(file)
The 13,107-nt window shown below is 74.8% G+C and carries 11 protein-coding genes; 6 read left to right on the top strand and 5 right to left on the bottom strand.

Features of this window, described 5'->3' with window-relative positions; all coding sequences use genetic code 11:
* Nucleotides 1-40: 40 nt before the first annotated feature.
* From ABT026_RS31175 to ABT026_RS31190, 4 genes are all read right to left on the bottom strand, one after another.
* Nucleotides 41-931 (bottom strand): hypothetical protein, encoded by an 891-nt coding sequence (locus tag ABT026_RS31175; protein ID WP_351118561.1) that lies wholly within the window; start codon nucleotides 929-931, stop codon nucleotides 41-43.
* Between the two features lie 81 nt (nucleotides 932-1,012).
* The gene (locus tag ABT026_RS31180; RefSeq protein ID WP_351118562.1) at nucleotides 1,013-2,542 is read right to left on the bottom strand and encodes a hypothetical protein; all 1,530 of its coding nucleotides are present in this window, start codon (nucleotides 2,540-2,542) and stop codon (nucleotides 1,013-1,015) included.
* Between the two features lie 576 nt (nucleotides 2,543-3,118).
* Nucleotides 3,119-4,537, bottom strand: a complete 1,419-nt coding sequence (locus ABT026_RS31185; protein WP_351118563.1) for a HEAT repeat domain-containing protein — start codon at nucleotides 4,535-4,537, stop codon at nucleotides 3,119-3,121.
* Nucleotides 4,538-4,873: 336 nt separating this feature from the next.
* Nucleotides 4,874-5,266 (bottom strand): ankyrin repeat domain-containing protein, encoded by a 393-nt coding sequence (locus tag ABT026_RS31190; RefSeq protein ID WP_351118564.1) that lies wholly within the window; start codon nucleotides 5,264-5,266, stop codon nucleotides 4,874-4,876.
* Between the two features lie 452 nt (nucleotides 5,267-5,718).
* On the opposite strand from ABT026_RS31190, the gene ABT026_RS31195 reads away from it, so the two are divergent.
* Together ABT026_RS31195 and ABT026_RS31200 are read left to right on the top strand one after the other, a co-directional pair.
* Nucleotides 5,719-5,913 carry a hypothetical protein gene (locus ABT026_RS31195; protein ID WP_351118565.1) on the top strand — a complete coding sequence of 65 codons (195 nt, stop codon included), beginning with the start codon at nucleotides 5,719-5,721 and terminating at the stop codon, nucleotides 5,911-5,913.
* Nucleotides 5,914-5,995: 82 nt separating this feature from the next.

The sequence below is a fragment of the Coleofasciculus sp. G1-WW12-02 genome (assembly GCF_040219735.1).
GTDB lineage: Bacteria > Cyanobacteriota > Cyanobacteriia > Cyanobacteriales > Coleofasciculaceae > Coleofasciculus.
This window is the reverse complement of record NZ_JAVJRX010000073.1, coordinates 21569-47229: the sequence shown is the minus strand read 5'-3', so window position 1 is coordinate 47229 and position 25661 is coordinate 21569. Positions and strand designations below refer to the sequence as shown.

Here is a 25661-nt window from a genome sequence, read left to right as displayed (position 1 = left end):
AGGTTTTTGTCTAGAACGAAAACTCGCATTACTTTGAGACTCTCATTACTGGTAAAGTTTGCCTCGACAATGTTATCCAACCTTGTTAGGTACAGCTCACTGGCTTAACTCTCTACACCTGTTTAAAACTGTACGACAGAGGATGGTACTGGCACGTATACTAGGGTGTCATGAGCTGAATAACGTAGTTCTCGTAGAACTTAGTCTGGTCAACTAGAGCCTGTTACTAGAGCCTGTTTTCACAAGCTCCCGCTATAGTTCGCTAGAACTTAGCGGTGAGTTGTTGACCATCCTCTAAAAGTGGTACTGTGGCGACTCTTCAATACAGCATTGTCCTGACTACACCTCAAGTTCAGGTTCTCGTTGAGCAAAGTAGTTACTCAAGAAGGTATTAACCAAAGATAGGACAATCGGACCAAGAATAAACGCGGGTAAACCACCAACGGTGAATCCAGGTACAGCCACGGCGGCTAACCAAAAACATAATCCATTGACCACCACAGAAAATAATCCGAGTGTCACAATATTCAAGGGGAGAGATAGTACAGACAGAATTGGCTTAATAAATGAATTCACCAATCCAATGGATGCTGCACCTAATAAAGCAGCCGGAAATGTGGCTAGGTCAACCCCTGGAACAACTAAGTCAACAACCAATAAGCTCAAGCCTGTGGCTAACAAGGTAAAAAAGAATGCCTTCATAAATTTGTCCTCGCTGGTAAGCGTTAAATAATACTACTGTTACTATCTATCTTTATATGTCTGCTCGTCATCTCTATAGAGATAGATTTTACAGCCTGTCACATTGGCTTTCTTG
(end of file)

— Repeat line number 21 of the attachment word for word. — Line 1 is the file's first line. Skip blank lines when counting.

AGGTTTTTGTCTAGAACGAAAACTCGCATTACTTTGAGACTCTCATTACTGGTAAAGTTTGCCTCGACAATGTTATCCAACCTTGTTAGGTACAGCTCACTGGCTTAACTCTCTACACCTGTTTAAAACTGTACGACAGAGGATGGTACTGGCACGTATACTAGGGTGTCATGAGCTGAATAACGTAGTTCTCGTAGAACTTAGTCTGGTCAACTAGAGCCTGTTACTAGAGCCTGTTTTCACAAGCTCCCGCTATAGTTCGCTAGAACTTAGCGGTGAGTTGTTGACCATCCTCTAAAAGTGGTACTGTGGCGACTCTTCAATACAGCATTGTCCTGACTACACCTCAAGTTCAGGTTCTCGTTGAGCAAAGTAGTTACTCAAGAAGGTATTAACCAAAGATAGGACAATCGGACCAAGAATAAACGCGGGTAAACCACCAACGGTGAATCCAGGTACAGCCACGGCGGCTAACCAAAAACATAATCCATTGACCACCACAGAAAATAATCCGAGTGTCACAATATTCAAGGGGAGAGATAGTACAGACAGAATTGGCTTAATAAATGAATTCACCAATCCAATGGATGCTGCACCTAATAAAGCAGCCGGAAATGTGGCTAGGTCAACCCCTGGAACAACTAAGTCAACAACCAATAAGCTCAAGCCTGTGGCTAACAAGGTAAAAAAGAATGCCTTCATAAATTTGTCCTCGCTGGTAAGCGTTAAATAATACTACTGTTACTATCTATCTTTATATGTCTGCTCGTCATCTCTATAGAGATAGATTTTACAGCCTGTCACATTGGCTTTCTTG